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G-Sync: A-list with Bliss


Recently we learned of another list that includes Grand Rapids’ Mayor Bliss as the only one from Michigan and just one of the 40 mayors from around the U.S. to be invited to be a part of an ambitious new program called the Bloomberg Harvard City Leadership Initiative.
These days it is nearly a weekly occurrence that Grand Rapids finds itself landing on a new list.  Some of these accolades might be ones we would rather not be included on, but for the most part, the singling out has been positive. 

Recently we learned of another list that includes Grand Rapids’ Mayor Bliss as the only mayor from Michigan and just one of 40 mayors from around the U.S. to be invited to be a part of an ambitious new program called the Bloomberg Harvard City Leadership Initiative. 

This initiative arrives at a time when cities around the world are experiencing tremendous growth after decades of decline. The City Leadership Initiative seeks to harness the education resources from a collaboration between Bloomberg Philanthropies, the Harvard Kennedy School, and the Harvard Business School. 

Mayor Bliss is in New York this week as a part of a three-day kick off in New York City for this year-long program that will enable these mayors to access to some of the world’s best global policy and management experts, cutting-edge research, as well as the support of Harvard’s students. 

What makes this new $200 million program stand out is how Mike Bloomberg—former Mayor of New York—has envisioned it and why he believes it is needed in the first place.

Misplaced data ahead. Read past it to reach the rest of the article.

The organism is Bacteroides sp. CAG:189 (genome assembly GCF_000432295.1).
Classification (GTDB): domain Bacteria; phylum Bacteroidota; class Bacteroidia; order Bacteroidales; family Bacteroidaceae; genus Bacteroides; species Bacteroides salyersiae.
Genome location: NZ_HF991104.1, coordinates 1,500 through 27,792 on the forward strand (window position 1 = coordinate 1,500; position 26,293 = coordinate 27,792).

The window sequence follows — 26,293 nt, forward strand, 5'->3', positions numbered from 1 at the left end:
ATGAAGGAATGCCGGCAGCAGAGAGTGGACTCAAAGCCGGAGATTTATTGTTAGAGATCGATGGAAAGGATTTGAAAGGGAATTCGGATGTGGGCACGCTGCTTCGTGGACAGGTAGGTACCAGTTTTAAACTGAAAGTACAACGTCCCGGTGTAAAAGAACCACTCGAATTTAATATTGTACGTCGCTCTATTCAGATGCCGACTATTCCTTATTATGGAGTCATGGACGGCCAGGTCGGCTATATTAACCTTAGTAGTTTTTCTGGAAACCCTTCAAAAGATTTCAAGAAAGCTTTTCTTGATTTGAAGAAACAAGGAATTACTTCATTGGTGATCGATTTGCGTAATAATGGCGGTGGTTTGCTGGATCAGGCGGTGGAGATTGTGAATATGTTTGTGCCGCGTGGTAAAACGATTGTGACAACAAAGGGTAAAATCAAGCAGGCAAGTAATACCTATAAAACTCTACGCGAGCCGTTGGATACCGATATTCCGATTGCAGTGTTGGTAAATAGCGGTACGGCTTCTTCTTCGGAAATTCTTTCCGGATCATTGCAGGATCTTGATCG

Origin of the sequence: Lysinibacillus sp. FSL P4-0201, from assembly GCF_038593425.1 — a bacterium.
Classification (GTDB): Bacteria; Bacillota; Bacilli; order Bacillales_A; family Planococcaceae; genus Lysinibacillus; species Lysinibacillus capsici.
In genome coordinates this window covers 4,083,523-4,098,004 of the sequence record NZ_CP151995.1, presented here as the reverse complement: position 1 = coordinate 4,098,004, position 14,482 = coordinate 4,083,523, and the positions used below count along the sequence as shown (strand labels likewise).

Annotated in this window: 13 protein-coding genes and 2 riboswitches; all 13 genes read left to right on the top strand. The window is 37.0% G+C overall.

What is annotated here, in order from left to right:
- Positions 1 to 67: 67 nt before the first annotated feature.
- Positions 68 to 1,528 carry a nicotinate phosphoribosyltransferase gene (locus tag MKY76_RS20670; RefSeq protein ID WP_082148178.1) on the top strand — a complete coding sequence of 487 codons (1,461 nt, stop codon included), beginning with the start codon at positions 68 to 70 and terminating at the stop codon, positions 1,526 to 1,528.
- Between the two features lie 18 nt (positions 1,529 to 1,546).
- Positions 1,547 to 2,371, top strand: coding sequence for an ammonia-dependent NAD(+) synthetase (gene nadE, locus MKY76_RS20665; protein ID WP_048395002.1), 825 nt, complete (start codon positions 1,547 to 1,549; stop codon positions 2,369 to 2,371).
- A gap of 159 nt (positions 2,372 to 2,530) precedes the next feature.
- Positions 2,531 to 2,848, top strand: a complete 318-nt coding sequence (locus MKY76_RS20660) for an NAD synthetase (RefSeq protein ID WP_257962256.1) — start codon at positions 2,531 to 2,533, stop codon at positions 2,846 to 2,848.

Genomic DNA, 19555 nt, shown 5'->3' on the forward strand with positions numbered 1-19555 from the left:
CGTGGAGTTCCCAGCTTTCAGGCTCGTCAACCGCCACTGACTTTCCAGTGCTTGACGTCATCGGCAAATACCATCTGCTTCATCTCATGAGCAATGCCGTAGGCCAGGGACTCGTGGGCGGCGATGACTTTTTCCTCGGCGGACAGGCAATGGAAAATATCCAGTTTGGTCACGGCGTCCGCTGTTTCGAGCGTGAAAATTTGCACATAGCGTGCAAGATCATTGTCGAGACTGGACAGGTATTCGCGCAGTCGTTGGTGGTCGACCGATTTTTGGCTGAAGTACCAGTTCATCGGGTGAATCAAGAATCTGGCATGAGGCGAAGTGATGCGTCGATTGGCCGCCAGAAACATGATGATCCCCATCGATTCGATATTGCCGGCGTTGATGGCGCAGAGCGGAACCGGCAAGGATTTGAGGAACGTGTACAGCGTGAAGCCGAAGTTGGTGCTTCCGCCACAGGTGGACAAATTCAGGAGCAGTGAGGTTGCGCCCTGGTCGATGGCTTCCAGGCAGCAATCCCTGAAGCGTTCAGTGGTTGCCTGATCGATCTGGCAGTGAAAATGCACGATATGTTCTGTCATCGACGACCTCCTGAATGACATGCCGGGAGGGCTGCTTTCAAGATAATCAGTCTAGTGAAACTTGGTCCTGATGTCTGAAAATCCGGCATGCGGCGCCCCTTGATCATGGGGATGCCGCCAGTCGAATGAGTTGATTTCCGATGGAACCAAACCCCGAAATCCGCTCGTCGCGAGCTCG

After many years of "partisan paralysis”—a term Bloomberg employs to describe the lack of advancements within state and the federal government—the need for cities to lead was never more needed than today.

“When I was first elected, I remember people telling me, ‘You shouldn’t address problems that are politically controversial, because it will only hurt your popularity.’ I found the reverse to be true,” says Bloomberg via the announcement of this new initiative at the June 2017 U.S. Conference of Mayors’ Annual Meeting in Miami. “The more we took on those kinds of issues, the more voters respected and supported us, even if they didn’t agree with us. That’s how a non-Democrat could win three successive elections in a city that’s 5-to-1 Democratic.”

I can relate locally to what the Mayor is saying here because it has been my experience over the years that party rancor often falls away as we work locally together on the tasks before us. There is something wonderful about a community that has an opportunity to learn of a matter in society and then work together to address it.

This initiative is perfect for Grand Rapids, a city that has been laboring for many years on a series of projects aimed at transforming us into a  model city for others hoping to modernize and adjust to the many changes facing our urban centers.

The desire to provide this level of mayoral instruction was something Bloomberg recalls from his years in public office.